Dylan

Last night I decided to catch up on The Colbert Report. No matter how bad a day or week has gone for me, that show always reminds me how gloriously absurd so much of the “adult” world can be, which makes me feel better about myself, because I’m a smart teenager and not a ridiculous politician! Anyway, the guest on this one episode was the author of a book that looks at how siblings shape you as an individual. He said something like, “Your siblings act as the dress rehearsal for your life.”

But what about us only children? Did I never get the practice I was supposed to? Is my life, like, improv?

I know this was just one old dude’s opinion, but I let myself get really carried away in my own head and started thinking of examples of how being an only child messed with my idea of having a normal life.

I was frequently labeled precocious by adults when I was younger, which led me to avoid the typical teenager activities like they were a plague: dances, football games, anything that would label me clearly as a bona fide adolescent girl. Which doesn’t make too much sense, because I really like dressing up and I really like sports. I don’t know, no one ever told me being a teenager was cool while I was one. Actually, the impression I received from many was that it was looked down upon; no one would choose to hang out with an annoying teen. I spent a lot of time going to shows in basements and illegit spaces and I think the general assumption was that once the teenyboppers discovered a place, it wasn’t a cool place anymore, so I’d try my hardest to not be one of them. Which makes me, now, still somewhat out of touch and even awkward at parties with kids my age.

Now that I’m college sophomore, I’m hanging out for the first time with my own age group. Most of my friends here have siblings, and I can’t help wondering if that’s why they seem so happily normal: they talk about personal things like relationships and sex and gossip and borrow one another’s clothes and feel comfortable in social settings. They seem perfectly happy with being 18, 19, or 20 (besides that half of us have fake IDs, but that serves another purpose). For some reason, none of that stuff feels natural or normal to me. And I think the reason is that I’m an only child.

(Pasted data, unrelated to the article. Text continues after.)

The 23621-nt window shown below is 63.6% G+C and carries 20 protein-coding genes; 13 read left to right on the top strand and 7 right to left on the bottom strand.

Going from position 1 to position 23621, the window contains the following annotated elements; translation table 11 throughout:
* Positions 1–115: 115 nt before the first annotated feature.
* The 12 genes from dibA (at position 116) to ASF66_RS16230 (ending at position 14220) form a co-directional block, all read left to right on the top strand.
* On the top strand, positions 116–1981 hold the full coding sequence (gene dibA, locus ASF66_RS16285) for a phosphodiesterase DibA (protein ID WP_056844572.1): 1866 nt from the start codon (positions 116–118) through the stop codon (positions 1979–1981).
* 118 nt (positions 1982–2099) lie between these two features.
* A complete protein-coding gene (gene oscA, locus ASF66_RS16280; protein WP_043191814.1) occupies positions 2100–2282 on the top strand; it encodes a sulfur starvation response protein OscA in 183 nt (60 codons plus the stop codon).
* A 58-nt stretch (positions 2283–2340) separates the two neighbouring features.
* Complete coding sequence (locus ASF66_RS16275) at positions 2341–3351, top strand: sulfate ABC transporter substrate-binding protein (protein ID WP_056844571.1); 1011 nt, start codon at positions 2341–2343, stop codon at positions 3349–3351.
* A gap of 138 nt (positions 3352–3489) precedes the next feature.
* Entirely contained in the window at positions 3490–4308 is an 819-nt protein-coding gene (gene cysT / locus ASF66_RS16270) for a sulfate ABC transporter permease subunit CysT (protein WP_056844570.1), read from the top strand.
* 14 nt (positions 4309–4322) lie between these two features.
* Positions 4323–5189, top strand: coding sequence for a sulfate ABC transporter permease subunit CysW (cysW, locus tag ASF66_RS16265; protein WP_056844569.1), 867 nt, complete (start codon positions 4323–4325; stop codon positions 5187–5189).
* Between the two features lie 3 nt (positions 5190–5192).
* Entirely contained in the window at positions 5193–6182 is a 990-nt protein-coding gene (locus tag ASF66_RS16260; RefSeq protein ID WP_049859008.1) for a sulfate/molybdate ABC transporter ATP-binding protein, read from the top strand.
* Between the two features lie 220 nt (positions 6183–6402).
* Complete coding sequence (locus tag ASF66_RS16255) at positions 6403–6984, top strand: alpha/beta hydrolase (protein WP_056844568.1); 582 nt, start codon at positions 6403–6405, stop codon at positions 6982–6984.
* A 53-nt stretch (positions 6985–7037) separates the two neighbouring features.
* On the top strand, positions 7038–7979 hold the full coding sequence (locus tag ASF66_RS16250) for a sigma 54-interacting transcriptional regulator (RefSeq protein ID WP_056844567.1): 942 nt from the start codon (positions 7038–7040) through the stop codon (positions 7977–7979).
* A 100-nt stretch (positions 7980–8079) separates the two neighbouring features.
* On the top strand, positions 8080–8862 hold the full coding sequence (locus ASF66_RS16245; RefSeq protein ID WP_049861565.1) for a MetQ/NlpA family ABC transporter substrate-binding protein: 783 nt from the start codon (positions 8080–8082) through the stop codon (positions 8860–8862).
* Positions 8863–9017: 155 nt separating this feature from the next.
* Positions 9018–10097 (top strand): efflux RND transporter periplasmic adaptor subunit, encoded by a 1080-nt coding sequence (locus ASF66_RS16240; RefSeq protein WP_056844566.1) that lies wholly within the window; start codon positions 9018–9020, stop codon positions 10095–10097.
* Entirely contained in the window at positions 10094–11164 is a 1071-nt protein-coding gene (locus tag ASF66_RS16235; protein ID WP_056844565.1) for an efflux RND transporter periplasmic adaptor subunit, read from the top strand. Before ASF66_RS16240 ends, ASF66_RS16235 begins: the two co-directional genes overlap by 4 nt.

Growing up, while I occupied myself with achieving independence, I missed out on a lot of communal experiences—those events that people talk about when they talk about being an American teenager. I skipped every homecoming dance to go to a show with my older friends. I neglected almost all school-related extracurricular activities in favor of working with arts and music organizations, because they seemed a lot cooler to me than debate team or choir. I won’t be able to tell my proverbial grandchildren about some dramatic first love in high school, or about cruising around with the first friend with a driver’s license, or getting trashed at football games or whatever goes on there. All of these experiences were strategically avoided because they just seemed too teenagery.

I can be pretty self-centered. I don’t mean that I’m selfish. It’s more that I’m so caught up in my own goals and ambitions, I might have blinders on sometimes. I talk a lot about myself. And I expect everyone to care as much about what’s going on with me as I do. I told this to my mom a little while ago. She, one of four girls, concluded this was a direct result of my only-child-ness.

Maybe an older sister would have told me that I didn’t have to try to be an adult by the age of 15. Maybe she would have helped me understand that I didn’t have to pass off the pain and struggle of being a teenager as something insignificant—that I wasn’t the only one wrestling with identity and confidence on a daily basis, and that these struggles were important.

A younger sibling may have taught me how to be more empathetic and compassionate, less self-centered and singularly focused on my own goals. A younger sibling may have given me initiative to be a role model, a kind of mentor. I would be less self-centered if I had someone to look after.

I know my mom reads this diary weekly and that this one is probably going to make her feel guilty, but it shouldn’t. I’ve always been very grateful to be an only child. During about a five- or six-year period of family upheaval, serious financial trouble, parental separation, and divorce, I was relieved that there wasn’t another person to worry about. Fending for my own emotions was hard enough.

Yet I know that I did miss out on this idea of a life “dress rehearsal.” I’ve been learning about every social interaction outside of my home, in the real world, without practice. I’m definitely not a regretter, especially with things I’ll never be able to control. But right now, with this only-child stuff, I really feel like I missed out. Not only on some typical experiences of being young, but on personal growth. I still have so far to go emotionally, and I feel so behind my peers sometimes. I feel like a baby a lot of the time. I think it would have been nice to have someone like a sibling to help me, but I’ll never know. If you know what it’s like to have siblings, you might disagree and wish you grew up an only child like me.

But deep down, I really doubt it. ♦